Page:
While the republican side is worried about fraud by single voters (e.g. voters not really being legally eligible to vote), the more serious concern is regarding large-scale intentional election fraud which involves systematically manipulating the votes after they have been cast. 

A blogger on WordPress. com reported in January that the biggest concern is electronic voting machines:
"Elections in this century will be digitally, not physically stolen, unless and until our election procedures and laws effectively and quickly address this reality. And they certainly won't be stolen by the few people who mistakenly or foolishly try to cast a ballot when they can't legally do so. Without precautions in place against computer election fraud, a inevitable 'Titanic' shipwreck of democracy may occur without the public even being aware."

Last week on the Brenner Center for Justice website, a center that has tracked election fraud, a fellow blogger warned that the Election fraud games seem to already have begun:  Thousands of absentee ballot request cards were going to be thrown out by the Ohio Secretary of State, due to them being deemed "invalid" because although the person registering signed the card, they did not check a misleading check box saying they were a legal voter. 
Strangely enough the registration cards were developed by the McCain team.
Fortunately the Ohio Supreme court ruled to allow the absentee requests!

How many more of these cases are still to come? Is there action we can take now to prevent fraud in November? 

At the very least I would say, let's keep our eyes and ears open for cases of injustice...

Sunday, October 5, 2008

Academic Capitalism Watch: Corruption in Medical Research

The New York Times reports that high profile, influential medical leaders have hidden from their universities their incomes from high-pay consulting contracts with leading pharmaceutical companies.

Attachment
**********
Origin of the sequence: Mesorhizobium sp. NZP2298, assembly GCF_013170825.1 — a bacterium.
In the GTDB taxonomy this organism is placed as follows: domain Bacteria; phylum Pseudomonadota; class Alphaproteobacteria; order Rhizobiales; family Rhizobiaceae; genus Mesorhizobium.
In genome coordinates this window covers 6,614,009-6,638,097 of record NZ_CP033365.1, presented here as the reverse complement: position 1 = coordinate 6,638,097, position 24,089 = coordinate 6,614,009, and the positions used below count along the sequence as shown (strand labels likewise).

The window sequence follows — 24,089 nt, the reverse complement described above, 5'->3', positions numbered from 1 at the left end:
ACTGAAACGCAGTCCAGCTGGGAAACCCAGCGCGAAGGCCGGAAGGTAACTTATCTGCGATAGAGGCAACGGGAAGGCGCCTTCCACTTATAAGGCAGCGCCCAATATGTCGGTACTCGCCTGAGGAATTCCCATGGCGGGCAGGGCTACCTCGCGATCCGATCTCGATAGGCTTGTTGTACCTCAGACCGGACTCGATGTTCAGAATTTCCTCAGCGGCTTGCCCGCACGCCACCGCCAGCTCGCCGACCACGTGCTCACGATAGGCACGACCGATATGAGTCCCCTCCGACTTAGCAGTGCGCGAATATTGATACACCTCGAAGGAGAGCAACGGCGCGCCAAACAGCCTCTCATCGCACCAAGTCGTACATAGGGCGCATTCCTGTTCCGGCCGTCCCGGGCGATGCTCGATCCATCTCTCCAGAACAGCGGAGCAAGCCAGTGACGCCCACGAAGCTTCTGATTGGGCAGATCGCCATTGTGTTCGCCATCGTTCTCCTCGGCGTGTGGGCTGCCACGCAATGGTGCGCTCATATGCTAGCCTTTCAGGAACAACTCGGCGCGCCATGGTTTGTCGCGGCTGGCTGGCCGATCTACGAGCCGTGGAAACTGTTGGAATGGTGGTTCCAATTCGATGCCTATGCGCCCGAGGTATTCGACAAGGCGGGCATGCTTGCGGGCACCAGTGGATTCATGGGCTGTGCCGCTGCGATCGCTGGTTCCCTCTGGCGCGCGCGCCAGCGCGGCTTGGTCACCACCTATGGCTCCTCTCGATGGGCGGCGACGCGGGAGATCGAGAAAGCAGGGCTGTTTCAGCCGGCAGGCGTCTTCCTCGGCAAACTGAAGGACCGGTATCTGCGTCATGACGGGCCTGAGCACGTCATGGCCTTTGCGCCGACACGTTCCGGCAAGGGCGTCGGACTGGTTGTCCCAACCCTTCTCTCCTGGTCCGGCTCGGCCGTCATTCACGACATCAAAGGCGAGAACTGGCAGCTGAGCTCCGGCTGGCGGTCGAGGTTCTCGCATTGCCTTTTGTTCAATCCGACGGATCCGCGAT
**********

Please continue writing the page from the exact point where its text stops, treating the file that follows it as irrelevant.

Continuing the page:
The Times reports that Howard Nemeroff, one of the nation’s most influential psychiatrists, earned more than $2.8 million in consulting arrangements with drug makers from 2000 to 2007, but failed to report at least $1.2 million of that income to his university and violated federal research rules.

Dr. Nemeroff signed a letter dated July 15, 2004, promising Emory administrators that he would earn less than $10,000 a year from GlaxoSmithKline to comply with federal rules. In fact he earned $170,000 that year from that company — 17 times the figure he had reported.

Senator Charles Grassley, Repoublican of Iowa, said that “after questioning about 20 doctors and research institutions, it looks like problems with transparency are everywhere . . . The current system for tracking financial relationships isn’t working.” His report suggests, says the Times, that universities are all but incapable of policing their faculty’s conflicts of interest. It adds that "almost every major medical school and medical society is now reassessing its relationships with drug and device makers."

I find this incoherent. If they are really incapable of monitoring the situation, how could any re-assessment of their policies make a difference?

It is more likely that universities have been turning a blind eye to gross violations of academic ethics and federal law in order to profit from the lavish contributions of big pharma to so-called medical reasearch -- which is really the marketing program of the industry.

No wonder they call medical research the "gold standard".